Take note of how many hours of sunlight your location receives and if it is morning or afternoon light.
Afternoon sunlight is the most powerful. A location that will only receive four hours of good afternoon light may be fine for full-sun-loving plants, but they may struggle in a site with five hours of morning light. Soil that receives afternoon light will also be quicker to dry, at least on the surface.
The amount of sun your pollinator garden receives may not be uniform across the entire plot or bed. If you have some shady and some sunny areas, even better. Diversity of shade and sun, hot and cool, dry and wet, makes excellent pollinator habitat because it supports a wide variety of plants.
Sheltered locations are better for pollinators than windy, exposed areas. Think of the sweet summertime sounds of bees droning en masse from the flower patch on a warm, sunny day. You don’t see that activity before a storm when the wind is gusting.
If your location could use a little more shelter from the wind, consider a trellis covered in climbing vines, some ornamental trees, a privacy fence, or a hedge to add a little wind protection. Even a couple rows of sweet corn or sunflowers can provide a windbreak during the growing season.
Other Nearby Land Uses–Ag Fields, Playgrounds, etc.
Bees and other pollinators are very susceptible to pesticides. Many agricultural crops are sprayed with pesticides and insecticides to prevent damage to crops. Those chemicals will harm your pollinator garden plants–some of which may be classified by the farmer as weeds–and your pollinator insects. Try to locate your pollinator garden in a site sheltered and protected from activities on neighboring farm fields.
Most bees and other pollinators are passive, not aggressive, and many native bees do not have stingers. But neighborhood children and their parents may not realize this. Consider your garden’s proximity to the neighbor kids’ sandbox or playhouse.
Get Your Neighbors Involved
Misunderstandings can often be cleared up with a bit of communication beforehand. Let your neighbors know what you are doing and why. Have a chat about the expected increased presence of pollinators, and explain they are not a threat.
If your neighbors seem interested in creating their own pollinator patch, even better. Several nearby yards can create an impressive local habitat for pollinators if everyone does a little.
Offer to share a larger order of plants to cut down on shipping or to go in together on renting equipment if needed. Our goal with pollinator habitat is to bring back a bit everywhere.
I know it well; it can be tempting to grab a cart and stroll the nursery or garden center, snagging every plant with a bee symbol. Instead, try to choose plants suited for your garden bed location. Consider their light needs, preferred soil, deer resistance, and cold hardiness.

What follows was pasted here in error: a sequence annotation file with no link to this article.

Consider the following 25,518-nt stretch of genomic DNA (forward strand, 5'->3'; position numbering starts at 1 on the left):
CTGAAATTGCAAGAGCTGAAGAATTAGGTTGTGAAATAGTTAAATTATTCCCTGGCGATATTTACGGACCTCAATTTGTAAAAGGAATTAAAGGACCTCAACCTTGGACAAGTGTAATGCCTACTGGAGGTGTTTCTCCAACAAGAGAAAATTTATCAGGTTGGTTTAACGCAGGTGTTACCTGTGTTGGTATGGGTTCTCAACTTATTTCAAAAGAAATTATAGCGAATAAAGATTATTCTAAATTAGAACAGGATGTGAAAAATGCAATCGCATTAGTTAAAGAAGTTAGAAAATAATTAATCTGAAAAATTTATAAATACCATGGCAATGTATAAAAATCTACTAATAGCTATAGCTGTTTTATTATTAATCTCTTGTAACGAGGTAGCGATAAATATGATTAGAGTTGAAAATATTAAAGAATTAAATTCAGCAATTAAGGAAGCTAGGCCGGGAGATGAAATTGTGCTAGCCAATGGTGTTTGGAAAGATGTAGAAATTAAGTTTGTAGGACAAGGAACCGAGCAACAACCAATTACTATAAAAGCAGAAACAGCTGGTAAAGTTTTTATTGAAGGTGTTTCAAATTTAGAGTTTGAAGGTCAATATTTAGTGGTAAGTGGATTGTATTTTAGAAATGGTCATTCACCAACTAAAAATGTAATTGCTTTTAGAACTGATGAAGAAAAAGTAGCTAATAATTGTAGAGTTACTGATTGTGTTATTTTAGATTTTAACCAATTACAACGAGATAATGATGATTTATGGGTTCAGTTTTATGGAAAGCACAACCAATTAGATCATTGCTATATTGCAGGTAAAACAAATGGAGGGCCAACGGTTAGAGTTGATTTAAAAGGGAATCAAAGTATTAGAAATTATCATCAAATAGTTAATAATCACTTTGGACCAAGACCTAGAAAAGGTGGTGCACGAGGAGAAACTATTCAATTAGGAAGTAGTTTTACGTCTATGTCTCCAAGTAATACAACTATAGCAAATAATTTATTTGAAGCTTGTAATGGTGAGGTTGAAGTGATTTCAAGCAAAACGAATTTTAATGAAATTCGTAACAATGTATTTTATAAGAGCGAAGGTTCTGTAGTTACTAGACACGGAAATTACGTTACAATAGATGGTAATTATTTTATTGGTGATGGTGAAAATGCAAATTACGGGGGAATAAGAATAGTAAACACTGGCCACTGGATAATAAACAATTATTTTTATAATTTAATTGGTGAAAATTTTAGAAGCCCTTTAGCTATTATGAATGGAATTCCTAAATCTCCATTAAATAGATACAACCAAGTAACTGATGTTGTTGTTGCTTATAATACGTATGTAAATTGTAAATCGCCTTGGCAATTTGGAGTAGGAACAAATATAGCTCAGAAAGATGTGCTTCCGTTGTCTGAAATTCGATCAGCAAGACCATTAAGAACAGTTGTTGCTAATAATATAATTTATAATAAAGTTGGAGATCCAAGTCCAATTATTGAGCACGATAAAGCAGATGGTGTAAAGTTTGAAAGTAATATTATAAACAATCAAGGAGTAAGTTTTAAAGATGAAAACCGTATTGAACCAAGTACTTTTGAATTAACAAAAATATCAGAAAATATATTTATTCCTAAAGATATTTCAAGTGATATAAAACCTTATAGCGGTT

But of course, also toss in that one that grabbed your attention from across the greenhouse. All gardens are pollinator habitats in one form or another, and any garden space is better than mowed green grass. Pick plants that make you happy as well.
Native Plant Benefits
When possible, pick native plants for your area. Native plants and the pollinators present in your area have developed together over thousands of years. That doesn’t mean you can’t add some non-natives, as long as they are not invasive. Just make sure the majority of your selections are native.
Finding which plants are native to your area can be a challenge, but many resources are available. This native plant finder from the Audubon Society is a good starting point. You can search by your zip code if you live in the US.
You can also Google search native+plants+your location to find other resources, including local nurseries and hyper-local information. Ask around at a local garden club or use this link to find your local County Extension office if you are unsure how to get ahold of them.
Adapted for Survival
Native plants are adapted to your climate: the seasons, high and low temperatures, day length at first and last frost, precipitation, etc. They are much more likely to be low-maintenance and much more likely to survive and thrive.
Preferred, Familiar, and Expected Food Source
Native flowering plants provide a familiar food source for pollinators. Sometimes they will not accept a substitute. The Karner blue butterfly is an endangered species. While the adults will feed on many nectar-producing flowers, the caterpillars can only feed on the leaves of the wild blue lupine.
Neonicotinoids–Avoid at All Costs
Neonicotinoids are relatively new pesticides. They are widely applied as sprays, injections, and even seed coatings. They are persistent in the plant, showing up in the pollen and nectar. Recent data released by the EPA indicates these chemicals may be causing extreme harm to our pollinator populations.